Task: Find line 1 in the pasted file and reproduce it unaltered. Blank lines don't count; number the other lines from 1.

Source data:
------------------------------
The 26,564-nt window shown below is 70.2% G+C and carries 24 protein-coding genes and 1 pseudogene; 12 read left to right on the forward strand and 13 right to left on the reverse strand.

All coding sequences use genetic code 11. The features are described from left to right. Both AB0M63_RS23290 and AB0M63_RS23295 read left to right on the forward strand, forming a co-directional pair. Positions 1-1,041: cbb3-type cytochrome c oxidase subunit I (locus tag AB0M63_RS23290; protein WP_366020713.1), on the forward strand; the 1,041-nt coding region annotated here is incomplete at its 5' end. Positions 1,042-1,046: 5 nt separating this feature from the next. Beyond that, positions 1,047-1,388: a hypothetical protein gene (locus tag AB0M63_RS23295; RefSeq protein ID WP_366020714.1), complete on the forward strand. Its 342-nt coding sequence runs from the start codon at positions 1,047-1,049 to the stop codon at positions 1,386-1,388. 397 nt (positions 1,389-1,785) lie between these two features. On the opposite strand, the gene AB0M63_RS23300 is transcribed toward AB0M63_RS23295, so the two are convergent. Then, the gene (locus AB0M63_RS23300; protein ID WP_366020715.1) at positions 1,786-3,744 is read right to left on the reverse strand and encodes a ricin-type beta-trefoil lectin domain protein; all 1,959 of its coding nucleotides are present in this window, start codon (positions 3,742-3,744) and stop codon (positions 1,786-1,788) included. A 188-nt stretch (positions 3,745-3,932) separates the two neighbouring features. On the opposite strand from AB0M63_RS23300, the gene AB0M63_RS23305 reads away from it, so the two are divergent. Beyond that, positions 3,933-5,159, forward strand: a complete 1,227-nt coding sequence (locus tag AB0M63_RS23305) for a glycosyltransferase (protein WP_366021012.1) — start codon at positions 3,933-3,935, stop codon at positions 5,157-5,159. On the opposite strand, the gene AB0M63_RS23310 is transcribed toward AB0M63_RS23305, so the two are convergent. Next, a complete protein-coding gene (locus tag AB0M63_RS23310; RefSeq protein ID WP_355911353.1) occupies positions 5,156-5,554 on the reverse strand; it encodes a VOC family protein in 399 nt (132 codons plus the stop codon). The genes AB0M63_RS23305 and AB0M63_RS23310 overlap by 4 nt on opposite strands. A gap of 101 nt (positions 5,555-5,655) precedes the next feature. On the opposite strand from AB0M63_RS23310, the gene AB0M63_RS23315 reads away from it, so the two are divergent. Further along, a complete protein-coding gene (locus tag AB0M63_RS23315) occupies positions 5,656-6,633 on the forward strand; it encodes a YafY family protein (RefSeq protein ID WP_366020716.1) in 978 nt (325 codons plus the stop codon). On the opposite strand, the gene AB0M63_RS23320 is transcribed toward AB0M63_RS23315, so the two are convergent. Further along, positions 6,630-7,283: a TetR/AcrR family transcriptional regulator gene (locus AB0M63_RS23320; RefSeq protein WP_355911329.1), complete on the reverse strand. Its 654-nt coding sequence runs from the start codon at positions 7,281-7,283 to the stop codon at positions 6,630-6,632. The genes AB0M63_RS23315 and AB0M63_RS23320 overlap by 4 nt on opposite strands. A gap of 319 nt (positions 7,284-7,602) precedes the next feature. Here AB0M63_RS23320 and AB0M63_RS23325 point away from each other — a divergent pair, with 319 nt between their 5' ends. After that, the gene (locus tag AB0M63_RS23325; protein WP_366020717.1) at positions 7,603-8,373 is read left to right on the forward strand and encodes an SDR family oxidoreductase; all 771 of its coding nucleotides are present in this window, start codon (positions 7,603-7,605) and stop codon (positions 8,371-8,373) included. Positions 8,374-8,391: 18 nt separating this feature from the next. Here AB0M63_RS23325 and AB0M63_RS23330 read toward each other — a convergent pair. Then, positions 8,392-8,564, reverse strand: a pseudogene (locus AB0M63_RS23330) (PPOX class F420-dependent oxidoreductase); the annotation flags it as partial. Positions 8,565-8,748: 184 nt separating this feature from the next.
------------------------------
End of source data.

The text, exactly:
The 26,564-nt window shown below is 70.2% G+C and carries 24 protein-coding genes and 1 pseudogene; 12 read left to right on the forward strand and 13 right to left on the reverse strand.